The buying process for local businesses now entails a research component that too often gets overlooked. Researching online to buy offline, or ROBO, has been written about a lot in the past couple of years, but the role customer reviews play in organic search results remains under-emphasized.
Local business owners I speak with commit a large percentage of their online advertising budget to search rank, but leveraging for consumer behavior in this new context means it is not enough to get found. Just because a prospective customer lands on your website does not mean they are done shopping.
After poring over the analytics from a random sampling of Customer Lobby members, we found that more than half of the reviews pages received the majority of their referral traffic from Google organic. That corroborates what should seem like common sense: Consumers seek out reviews on Google.
When a prospective customer searches a company name in Google, they are already pretty far along in their buying process and they are typically looking for reviews, particularly bad reviews. Consider this a reference check. Google has empowered consumers to dig into a business’s reputation, and they will often do so by merely googling the company name.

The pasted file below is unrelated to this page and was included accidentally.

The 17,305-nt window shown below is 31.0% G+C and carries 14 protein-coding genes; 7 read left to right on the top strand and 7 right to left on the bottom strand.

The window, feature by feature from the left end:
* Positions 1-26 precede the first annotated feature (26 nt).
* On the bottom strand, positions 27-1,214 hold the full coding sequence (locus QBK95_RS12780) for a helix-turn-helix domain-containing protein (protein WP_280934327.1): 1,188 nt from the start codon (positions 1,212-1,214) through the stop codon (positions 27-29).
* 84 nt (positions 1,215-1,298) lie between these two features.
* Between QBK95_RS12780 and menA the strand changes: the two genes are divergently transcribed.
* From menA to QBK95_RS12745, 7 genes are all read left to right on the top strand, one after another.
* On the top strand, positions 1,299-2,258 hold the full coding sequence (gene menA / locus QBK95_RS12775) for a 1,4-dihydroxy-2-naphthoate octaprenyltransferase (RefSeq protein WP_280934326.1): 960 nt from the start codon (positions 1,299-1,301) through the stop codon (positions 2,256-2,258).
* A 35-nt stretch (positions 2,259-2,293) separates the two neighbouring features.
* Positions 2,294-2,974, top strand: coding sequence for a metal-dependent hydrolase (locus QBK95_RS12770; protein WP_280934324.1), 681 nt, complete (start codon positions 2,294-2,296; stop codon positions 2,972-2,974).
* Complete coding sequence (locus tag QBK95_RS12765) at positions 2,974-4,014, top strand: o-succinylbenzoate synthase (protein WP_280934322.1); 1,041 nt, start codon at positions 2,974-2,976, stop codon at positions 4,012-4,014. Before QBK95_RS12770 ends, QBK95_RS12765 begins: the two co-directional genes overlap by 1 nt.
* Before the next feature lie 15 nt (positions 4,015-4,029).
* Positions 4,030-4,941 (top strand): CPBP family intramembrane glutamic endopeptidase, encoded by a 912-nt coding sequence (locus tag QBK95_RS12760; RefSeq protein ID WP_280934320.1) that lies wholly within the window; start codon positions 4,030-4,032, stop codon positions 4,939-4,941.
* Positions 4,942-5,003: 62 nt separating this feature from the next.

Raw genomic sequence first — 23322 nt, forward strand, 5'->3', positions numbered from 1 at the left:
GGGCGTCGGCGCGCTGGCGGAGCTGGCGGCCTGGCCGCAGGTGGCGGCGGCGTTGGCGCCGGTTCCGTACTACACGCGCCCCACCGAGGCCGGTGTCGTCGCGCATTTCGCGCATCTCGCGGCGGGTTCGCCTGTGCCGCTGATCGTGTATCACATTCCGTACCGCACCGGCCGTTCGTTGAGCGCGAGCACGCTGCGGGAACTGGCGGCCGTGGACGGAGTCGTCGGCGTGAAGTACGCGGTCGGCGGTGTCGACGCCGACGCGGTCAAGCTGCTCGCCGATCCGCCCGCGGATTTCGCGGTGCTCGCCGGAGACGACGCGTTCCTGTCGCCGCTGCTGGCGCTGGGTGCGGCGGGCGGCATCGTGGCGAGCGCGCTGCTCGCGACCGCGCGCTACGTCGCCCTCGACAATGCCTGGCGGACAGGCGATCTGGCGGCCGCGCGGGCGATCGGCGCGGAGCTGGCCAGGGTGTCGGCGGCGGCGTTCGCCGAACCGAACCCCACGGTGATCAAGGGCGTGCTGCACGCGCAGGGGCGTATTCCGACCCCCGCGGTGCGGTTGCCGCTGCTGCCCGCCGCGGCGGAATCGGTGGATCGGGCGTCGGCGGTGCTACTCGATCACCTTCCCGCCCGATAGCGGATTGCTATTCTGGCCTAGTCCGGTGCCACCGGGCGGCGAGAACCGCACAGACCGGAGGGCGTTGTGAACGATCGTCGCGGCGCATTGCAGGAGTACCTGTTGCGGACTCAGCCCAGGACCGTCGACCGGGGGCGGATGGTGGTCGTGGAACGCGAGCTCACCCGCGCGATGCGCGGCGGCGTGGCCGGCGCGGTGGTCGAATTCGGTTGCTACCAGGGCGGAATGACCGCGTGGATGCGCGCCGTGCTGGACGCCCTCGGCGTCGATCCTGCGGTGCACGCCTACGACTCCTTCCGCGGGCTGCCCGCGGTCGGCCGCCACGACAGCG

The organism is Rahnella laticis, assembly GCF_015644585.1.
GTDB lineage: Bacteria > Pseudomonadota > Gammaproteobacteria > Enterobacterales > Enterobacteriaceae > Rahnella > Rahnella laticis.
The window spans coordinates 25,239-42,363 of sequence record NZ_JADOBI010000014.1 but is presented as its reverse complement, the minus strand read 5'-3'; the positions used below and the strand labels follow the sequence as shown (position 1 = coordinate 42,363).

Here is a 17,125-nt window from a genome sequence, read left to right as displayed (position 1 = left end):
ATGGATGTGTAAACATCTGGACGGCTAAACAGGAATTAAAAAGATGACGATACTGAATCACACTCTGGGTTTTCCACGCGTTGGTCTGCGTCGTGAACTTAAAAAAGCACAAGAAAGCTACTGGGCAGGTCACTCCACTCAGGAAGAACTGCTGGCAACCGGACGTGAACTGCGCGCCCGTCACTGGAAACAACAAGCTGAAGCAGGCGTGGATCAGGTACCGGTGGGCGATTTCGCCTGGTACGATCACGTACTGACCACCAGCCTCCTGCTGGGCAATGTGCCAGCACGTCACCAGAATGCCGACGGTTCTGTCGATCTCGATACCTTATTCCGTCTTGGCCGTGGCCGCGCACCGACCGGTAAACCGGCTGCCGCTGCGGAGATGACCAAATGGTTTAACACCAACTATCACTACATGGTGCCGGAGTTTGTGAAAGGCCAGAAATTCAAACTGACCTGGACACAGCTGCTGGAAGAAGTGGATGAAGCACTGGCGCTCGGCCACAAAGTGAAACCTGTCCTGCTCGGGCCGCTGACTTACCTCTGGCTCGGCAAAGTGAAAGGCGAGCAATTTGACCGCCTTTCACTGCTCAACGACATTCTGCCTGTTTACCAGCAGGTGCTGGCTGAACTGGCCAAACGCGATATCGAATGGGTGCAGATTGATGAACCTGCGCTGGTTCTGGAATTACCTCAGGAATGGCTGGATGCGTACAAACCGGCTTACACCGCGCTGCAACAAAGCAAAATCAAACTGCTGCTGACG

With branded searches, it is important to be mindful of the fact that the company name is often just the start. Consumers have learned how to narrow down search results to find the information they need. They do so by augmenting their searches with keywords related to location and the word “reviews.”
Local business owners should google their company names regularly to see what comes up. They would also be wise to add location keywords and just the word “reviews.”
What does your business look like at a glance? When you search for any local business online, inevitably you will see reviews scores and ratings presented on the results page. Virtually every directory with your business listing includes either reviews or ratings. Google often privileges these search results because they bear user-generated content.
Even before drilling down into the review content, a quick visual impression of your business exists because search results of sites with reviews stand out from the back. Most reviews sites now index in Google with rich snippets — usually stars and some sort of rating score.
These search results yield a 2.5 times higher click-through rate because they stand out, and combined together on a Google search engine results page, they provide a visual representation of a business’s reputation.